Archive for Saturday, December 1, 2007

Evel Knievel, iconic daredevil, dies at 69 of natural causes

December 1, 2007

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Evel Knievel is shown in his rocket on Sept. 8, 1974, before his failed attempt at a highly promoted 3/4-mile leap across Snake River Canyon in Idaho. Knievel died Friday. He was 69.

Evel Knievel is shown in his rocket on Sept. 8, 1974, before his failed attempt at a highly promoted 3/4-mile leap across Snake River Canyon in Idaho. Knievel died Friday. He was 69.

— Evel Knievel is dead.

That sentence probably should have been written in 1968, when the daredevil crashed his motorcycle spectacularly as he jumped the fountains at Caesar's Palace in Las Vegas and wound up in a coma.

It probably should have been written in 1974, when his rocket-powered cycle failed as he tried to jump Idaho's Snake River Canyon and he almost landed in the raging water. Or the numerous other times he battered himself while trying to jump something bigger than ever.

Instead, it was written Friday. Natural causes. Age 69.

"It's been coming for years, but you just don't expect it. Superman just doesn't die, right?" said longtime friend and promoter Billy Rundle. He's the organizer of the annual Evel Knievel Days festival in the daredevil's Butte, Mont., hometown.

Recent poor health

Rundle said Knievel had trouble breathing at his Clearwater condominium Friday and died before an ambulance could get him to a hospital.

Knievel had been in failing health for years, suffering from diabetes and idiopathic pulmonary fibrosis, an incurable condition that scarred his lungs. He had undergone a liver transplant in 1999 after nearly dying of hepatitis C, likely contracted through a blood transfusion after one of his many spills. He also suffered two strokes recently.

Immortalized in the Washington's Smithsonian Institution as "America's Legendary Daredevil," the red-white-and-blue-spangled showman became an international icon with a host of sensational jumps and bruising failures. He suffered nearly 40 broken bones before he retired in 1980.

"I think he lived 20 years longer than most people would have" after so many injuries, said his son Kelly Knievel, 47. "I think he willed himself into an extra five or six years."

'I became part of their lives'

Though Knievel dropped off the pop culture radar in the '80s, the image of the high-flying motorcyclist clad in patriotic, star-studded colors was never erased from public consciousness. He always had fans and enjoyed a resurgence in popularity in recent years.

His death came two days after it was announced that he and rapper Kanye West had settled a federal lawsuit over the use of Knievel's trademarked image in a popular West music video.

Knievel made a good living selling his autographs and endorsing products. Thousands came to Butte, Mont., every year as his legend was celebrated during the "Evel Knievel Days" festival.

"They started out watching me bust my ass, and I became part of their lives," Knievel said. "People wanted to associate with a winner, not a loser. They wanted to associate with someone who kept trying to be a winner."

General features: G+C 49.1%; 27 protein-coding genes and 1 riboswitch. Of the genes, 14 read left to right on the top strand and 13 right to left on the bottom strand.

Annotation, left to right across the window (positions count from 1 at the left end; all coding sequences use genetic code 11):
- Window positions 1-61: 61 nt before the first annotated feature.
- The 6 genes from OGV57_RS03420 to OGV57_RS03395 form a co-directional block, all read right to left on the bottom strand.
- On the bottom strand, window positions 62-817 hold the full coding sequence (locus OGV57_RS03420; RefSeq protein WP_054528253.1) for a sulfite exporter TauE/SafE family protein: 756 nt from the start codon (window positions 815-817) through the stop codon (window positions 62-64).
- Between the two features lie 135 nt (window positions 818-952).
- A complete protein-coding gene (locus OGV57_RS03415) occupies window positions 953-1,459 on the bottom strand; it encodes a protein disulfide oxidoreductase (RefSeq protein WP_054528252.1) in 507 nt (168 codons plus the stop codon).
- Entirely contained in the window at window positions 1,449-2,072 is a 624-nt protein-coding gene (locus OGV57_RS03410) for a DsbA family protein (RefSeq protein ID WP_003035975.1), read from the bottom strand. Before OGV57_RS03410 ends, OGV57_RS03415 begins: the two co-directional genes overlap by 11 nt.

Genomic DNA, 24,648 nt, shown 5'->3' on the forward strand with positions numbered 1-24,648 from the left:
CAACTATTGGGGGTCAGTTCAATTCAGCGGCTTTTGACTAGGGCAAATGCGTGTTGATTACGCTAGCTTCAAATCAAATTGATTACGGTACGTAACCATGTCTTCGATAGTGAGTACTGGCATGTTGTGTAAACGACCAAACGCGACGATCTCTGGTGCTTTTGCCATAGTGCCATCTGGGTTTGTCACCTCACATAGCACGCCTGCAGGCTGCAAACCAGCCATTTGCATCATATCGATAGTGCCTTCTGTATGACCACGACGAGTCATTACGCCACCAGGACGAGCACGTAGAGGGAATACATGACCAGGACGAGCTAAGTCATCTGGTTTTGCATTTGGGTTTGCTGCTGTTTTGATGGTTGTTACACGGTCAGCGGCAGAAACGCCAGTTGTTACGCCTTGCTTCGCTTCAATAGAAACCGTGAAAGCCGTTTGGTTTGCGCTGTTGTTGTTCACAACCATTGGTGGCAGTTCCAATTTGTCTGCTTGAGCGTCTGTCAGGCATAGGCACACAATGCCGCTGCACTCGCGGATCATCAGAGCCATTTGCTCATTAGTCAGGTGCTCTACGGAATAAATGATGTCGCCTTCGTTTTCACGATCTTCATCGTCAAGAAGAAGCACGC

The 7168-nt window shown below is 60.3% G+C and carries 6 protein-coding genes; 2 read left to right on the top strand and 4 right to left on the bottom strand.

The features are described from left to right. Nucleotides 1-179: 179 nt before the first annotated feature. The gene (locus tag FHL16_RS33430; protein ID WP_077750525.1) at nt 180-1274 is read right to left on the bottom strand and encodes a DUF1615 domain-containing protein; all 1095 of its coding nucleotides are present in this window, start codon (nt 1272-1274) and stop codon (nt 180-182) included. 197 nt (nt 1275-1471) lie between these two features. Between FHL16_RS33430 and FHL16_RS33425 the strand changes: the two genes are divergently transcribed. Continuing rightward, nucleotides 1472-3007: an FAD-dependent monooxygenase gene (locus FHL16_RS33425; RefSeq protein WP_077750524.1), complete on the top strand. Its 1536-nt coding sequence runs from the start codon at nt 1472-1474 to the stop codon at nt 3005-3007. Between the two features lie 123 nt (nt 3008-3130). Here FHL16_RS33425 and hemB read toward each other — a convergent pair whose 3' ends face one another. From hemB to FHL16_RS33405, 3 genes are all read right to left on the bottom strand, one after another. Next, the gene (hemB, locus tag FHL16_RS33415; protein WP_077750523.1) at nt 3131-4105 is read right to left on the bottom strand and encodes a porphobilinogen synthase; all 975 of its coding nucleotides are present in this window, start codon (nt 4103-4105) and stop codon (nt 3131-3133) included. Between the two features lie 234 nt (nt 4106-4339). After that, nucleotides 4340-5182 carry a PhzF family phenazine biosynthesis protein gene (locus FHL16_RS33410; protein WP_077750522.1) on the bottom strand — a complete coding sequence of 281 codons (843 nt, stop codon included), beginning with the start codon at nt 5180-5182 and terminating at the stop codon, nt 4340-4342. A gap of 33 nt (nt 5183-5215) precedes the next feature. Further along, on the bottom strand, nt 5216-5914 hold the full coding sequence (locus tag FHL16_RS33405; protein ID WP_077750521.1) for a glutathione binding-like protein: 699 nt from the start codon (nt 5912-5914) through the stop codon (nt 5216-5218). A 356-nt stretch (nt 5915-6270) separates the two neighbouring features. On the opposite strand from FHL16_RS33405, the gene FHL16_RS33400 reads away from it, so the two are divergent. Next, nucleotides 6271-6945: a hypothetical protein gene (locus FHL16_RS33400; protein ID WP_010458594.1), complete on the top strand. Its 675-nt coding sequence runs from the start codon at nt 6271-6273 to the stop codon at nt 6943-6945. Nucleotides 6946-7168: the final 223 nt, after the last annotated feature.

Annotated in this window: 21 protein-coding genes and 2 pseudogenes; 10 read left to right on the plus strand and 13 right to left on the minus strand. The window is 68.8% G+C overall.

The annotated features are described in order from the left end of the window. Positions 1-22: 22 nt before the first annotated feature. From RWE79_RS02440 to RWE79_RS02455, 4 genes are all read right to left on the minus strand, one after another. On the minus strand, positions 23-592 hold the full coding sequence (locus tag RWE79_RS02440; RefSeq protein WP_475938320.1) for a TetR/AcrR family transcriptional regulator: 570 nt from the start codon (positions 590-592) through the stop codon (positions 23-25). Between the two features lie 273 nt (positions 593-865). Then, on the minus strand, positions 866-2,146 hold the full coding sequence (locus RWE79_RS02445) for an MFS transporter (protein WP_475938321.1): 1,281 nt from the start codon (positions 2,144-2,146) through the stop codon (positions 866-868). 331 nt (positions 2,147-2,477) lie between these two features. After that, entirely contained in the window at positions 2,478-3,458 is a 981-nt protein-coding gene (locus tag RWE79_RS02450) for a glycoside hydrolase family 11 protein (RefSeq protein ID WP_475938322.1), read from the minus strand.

"No king or prince has lived a better life," he said in a May 2006 interview with The Associated Press. "You're looking at a guy who's really done it all. And there are things I wish I had done better, not only for me but for the ones I loved."

He had a knack for outrageous yarns: "Made $60 million, spent 61. ... Lost $250,000 at blackjack once. ... Had $3 million in the bank, though."

A daredevil since childhood

He began his daredevil career in 1965 when he formed a troupe called Evel Knievel's Motorcycle Daredevils, a touring show in which he performed stunts such as riding through fire walls, jumping over live rattlesnakes and mountain lions and being towed at 200 mph behind dragster race cars.

Knievel decided to retire after a jump in the winter of 1976 in which he was again seriously injured. He suffered a concussion and broke both arms in an attempt to jump a tank full of live sharks in the Chicago Amphitheater. He continued to do smaller exhibitions around the country with his son Robbie.

Born Robert Craig Knievel in the copper mining town of Butte on Oct. 17, 1938, Knievel was raised by his grandparents. He traced his career choice back to the time he saw Joey Chitwood's Auto Daredevil Show at age 8.

Evel Knievel married hometown girlfriend, Linda Joan Bork, in 1959. They separated in the early 1990s. They had four children, Kelly, Robbie, Tracey and Alicia.

Knievel lived with his longtime partner, Krystal Kennedy-Knievel, splitting his time between their Clearwater condo and Butte. They married in 1999 and divorced a few years later but remained together. Knievel had 10 grandchildren and a great-grandchild.

Comments

geekin_topekan 7 years, 9 months ago

His story is very facinating if you get a chance there is a documentary on AE this weekend about his life. From small town thug,to security/nightwatchman guru,to criminal but then he learned that people would turn out in droves to see him leap his motorcycle.He never denied or apologizes for his criminal activity adn when an un athouraized biography was published he took a bat to the author's noggin!!

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